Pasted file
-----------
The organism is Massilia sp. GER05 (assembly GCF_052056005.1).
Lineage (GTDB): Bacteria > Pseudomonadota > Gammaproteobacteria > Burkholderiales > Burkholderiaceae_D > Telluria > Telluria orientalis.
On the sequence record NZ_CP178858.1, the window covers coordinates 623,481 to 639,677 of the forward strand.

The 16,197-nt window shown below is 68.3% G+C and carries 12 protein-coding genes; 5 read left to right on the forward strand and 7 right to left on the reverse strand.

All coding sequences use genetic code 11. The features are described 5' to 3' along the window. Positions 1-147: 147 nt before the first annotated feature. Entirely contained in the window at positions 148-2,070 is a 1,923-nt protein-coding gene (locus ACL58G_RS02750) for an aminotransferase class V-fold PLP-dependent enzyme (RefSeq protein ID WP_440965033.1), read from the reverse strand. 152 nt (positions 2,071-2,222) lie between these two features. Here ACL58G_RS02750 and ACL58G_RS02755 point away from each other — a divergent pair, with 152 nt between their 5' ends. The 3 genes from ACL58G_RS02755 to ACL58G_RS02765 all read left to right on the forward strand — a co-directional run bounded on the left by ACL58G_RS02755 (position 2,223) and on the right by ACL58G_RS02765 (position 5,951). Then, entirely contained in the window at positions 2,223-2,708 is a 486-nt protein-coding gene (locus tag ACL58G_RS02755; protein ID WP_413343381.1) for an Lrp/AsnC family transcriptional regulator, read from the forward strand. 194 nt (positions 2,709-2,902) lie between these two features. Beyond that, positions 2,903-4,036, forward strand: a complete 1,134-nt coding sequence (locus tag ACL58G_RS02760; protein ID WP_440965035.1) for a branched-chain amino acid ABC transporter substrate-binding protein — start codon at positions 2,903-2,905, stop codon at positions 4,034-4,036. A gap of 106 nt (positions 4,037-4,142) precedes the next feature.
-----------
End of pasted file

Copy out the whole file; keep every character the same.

The organism is Massilia sp. GER05 (assembly GCF_052056005.1).
Lineage (GTDB): Bacteria > Pseudomonadota > Gammaproteobacteria > Burkholderiales > Burkholderiaceae_D > Telluria > Telluria orientalis.
On the sequence record NZ_CP178858.1, the window covers coordinates 623,481 to 639,677 of the forward strand.

The 16,197-nt window shown below is 68.3% G+C and carries 12 protein-coding genes; 5 read left to right on the forward strand and 7 right to left on the reverse strand.

All coding sequences use genetic code 11. The features are described 5' to 3' along the window. Positions 1-147: 147 nt before the first annotated feature. Entirely contained in the window at positions 148-2,070 is a 1,923-nt protein-coding gene (locus ACL58G_RS02750) for an aminotransferase class V-fold PLP-dependent enzyme (RefSeq protein ID WP_440965033.1), read from the reverse strand. 152 nt (positions 2,071-2,222) lie between these two features. Here ACL58G_RS02750 and ACL58G_RS02755 point away from each other — a divergent pair, with 152 nt between their 5' ends. The 3 genes from ACL58G_RS02755 to ACL58G_RS02765 all read left to right on the forward strand — a co-directional run bounded on the left by ACL58G_RS02755 (position 2,223) and on the right by ACL58G_RS02765 (position 5,951). Then, entirely contained in the window at positions 2,223-2,708 is a 486-nt protein-coding gene (locus tag ACL58G_RS02755; protein ID WP_413343381.1) for an Lrp/AsnC family transcriptional regulator, read from the forward strand. 194 nt (positions 2,709-2,902) lie between these two features. Beyond that, positions 2,903-4,036, forward strand: a complete 1,134-nt coding sequence (locus tag ACL58G_RS02760; protein ID WP_440965035.1) for a branched-chain amino acid ABC transporter substrate-binding protein — start codon at positions 2,903-2,905, stop codon at positions 4,034-4,036. A gap of 106 nt (positions 4,037-4,142) precedes the next feature.